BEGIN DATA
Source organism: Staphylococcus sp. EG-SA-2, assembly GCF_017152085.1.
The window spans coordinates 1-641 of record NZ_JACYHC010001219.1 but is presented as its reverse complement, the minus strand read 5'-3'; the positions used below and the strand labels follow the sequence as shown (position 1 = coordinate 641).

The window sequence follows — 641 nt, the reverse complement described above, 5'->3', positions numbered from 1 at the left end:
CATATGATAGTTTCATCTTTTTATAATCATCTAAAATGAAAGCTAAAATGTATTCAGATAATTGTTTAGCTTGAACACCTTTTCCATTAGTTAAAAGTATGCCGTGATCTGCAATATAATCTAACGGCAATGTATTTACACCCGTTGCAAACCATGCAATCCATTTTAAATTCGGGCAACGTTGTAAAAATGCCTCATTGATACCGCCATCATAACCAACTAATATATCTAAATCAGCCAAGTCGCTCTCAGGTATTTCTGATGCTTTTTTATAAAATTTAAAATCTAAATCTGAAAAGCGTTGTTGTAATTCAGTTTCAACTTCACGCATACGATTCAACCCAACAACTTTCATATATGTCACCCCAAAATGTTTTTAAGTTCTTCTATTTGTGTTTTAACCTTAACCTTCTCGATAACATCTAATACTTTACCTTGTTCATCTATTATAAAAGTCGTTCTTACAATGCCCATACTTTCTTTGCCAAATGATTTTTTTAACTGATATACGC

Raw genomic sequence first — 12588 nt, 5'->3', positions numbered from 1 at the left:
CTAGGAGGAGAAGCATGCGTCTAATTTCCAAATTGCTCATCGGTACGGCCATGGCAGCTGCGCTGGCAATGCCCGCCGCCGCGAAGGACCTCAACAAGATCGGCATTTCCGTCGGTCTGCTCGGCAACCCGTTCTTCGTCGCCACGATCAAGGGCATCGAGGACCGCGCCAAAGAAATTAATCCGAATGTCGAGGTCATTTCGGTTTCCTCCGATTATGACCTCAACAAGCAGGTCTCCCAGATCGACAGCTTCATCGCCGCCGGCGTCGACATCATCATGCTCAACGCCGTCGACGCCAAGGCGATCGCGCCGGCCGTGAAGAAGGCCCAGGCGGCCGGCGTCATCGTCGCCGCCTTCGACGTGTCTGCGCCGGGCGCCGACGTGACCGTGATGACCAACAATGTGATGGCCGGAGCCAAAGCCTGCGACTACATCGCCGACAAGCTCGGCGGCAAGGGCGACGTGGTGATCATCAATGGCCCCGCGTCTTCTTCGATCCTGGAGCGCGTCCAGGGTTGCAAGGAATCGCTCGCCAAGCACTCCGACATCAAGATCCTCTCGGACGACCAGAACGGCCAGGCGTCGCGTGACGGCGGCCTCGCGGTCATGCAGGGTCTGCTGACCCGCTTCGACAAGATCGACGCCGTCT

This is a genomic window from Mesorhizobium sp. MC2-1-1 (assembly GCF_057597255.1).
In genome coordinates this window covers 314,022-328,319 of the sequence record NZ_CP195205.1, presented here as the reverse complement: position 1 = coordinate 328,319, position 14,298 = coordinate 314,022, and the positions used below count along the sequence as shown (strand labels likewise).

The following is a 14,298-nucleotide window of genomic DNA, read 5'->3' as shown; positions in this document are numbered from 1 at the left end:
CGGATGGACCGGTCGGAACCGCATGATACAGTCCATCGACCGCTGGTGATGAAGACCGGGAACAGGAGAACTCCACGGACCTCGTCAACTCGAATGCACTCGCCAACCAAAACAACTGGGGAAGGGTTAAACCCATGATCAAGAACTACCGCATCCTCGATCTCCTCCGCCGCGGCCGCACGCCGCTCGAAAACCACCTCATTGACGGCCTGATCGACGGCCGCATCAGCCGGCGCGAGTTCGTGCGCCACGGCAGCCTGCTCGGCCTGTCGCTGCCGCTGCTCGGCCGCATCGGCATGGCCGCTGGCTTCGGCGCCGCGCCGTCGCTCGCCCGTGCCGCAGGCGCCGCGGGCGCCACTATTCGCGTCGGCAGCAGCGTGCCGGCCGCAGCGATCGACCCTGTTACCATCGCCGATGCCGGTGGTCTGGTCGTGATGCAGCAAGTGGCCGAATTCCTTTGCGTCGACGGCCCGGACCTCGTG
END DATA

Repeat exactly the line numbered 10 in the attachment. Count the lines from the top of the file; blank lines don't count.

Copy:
CGGATGGACCGGTCGGAACCGCATGATACAGTCCATCGACCGCTGGTGATGAAGACCGGGAACAGGAGAACTCCACGGACCTCGTCAACTCGAATGCACTCGCCAACCAAAACAACTGGGGAAGGGTTAAACCCATGATCAAGAACTACCGCATCCTCGATCTCCTCCGCCGCGGCCGCACGCCGCTCGAAAACCACCTCATTGACGGCCTGATCGACGGCCGCATCAGCCGGCGCGAGTTCGTGCGCCACGGCAGCCTGCTCGGCCTGTCGCTGCCGCTGCTCGGCCGCATCGGCATGGCCGCTGGCTTCGGCGCCGCGCCGTCGCTCGCCCGTGCCGCAGGCGCCGCGGGCGCCACTATTCGCGTCGGCAGCAGCGTGCCGGCCGCAGCGATCGACCCTGTTACCATCGCCGATGCCGGTGGTCTGGTCGTGATGCAGCAAGTGGCCGAATTCCTTTGCGTCGACGGCCCGGACCTCGTG